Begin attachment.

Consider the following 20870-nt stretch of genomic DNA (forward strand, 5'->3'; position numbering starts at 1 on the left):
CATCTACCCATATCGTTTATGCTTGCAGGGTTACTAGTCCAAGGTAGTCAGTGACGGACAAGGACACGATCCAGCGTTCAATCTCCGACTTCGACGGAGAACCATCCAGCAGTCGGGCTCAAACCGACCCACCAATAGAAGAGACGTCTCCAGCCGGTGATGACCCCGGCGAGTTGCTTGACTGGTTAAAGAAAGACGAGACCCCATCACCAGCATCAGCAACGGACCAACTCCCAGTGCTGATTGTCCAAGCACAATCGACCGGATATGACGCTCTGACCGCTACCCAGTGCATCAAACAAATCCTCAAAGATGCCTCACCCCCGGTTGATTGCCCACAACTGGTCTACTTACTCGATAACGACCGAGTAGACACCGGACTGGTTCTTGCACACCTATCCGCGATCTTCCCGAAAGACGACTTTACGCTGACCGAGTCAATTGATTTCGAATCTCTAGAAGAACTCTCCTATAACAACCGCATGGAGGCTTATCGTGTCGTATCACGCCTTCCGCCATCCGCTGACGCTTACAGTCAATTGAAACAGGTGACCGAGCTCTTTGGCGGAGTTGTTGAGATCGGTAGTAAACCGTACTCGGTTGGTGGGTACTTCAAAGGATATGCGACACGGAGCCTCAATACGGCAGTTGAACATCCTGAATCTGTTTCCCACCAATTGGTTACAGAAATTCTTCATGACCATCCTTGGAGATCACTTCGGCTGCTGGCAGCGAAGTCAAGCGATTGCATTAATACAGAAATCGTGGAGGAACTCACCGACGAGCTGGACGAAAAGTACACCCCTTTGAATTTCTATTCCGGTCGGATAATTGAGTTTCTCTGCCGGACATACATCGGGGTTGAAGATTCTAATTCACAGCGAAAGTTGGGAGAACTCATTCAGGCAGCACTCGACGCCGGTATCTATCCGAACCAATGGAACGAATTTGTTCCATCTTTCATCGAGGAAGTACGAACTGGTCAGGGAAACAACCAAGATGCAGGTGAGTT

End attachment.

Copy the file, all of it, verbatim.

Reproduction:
Consider the following 20870-nt stretch of genomic DNA (forward strand, 5'->3'; position numbering starts at 1 on the left):
CATCTACCCATATCGTTTATGCTTGCAGGGTTACTAGTCCAAGGTAGTCAGTGACGGACAAGGACACGATCCAGCGTTCAATCTCCGACTTCGACGGAGAACCATCCAGCAGTCGGGCTCAAACCGACCCACCAATAGAAGAGACGTCTCCAGCCGGTGATGACCCCGGCGAGTTGCTTGACTGGTTAAAGAAAGACGAGACCCCATCACCAGCATCAGCAACGGACCAACTCCCAGTGCTGATTGTCCAAGCACAATCGACCGGATATGACGCTCTGACCGCTACCCAGTGCATCAAACAAATCCTCAAAGATGCCTCACCCCCGGTTGATTGCCCACAACTGGTCTACTTACTCGATAACGACCGAGTAGACACCGGACTGGTTCTTGCACACCTATCCGCGATCTTCCCGAAAGACGACTTTACGCTGACCGAGTCAATTGATTTCGAATCTCTAGAAGAACTCTCCTATAACAACCGCATGGAGGCTTATCGTGTCGTATCACGCCTTCCGCCATCCGCTGACGCTTACAGTCAATTGAAACAGGTGACCGAGCTCTTTGGCGGAGTTGTTGAGATCGGTAGTAAACCGTACTCGGTTGGTGGGTACTTCAAAGGATATGCGACACGGAGCCTCAATACGGCAGTTGAACATCCTGAATCTGTTTCCCACCAATTGGTTACAGAAATTCTTCATGACCATCCTTGGAGATCACTTCGGCTGCTGGCAGCGAAGTCAAGCGATTGCATTAATACAGAAATCGTGGAGGAACTCACCGACGAGCTGGACGAAAAGTACACCCCTTTGAATTTCTATTCCGGTCGGATAATTGAGTTTCTCTGCCGGACATACATCGGGGTTGAAGATTCTAATTCACAGCGAAAGTTGGGAGAACTCATTCAGGCAGCACTCGACGCCGGTATCTATCCGAACCAATGGAACGAATTTGTTCCATCTTTCATCGAGGAAGTACGAACTGGTCAGGGAAACAACCAAGATGCAGGTGAGTT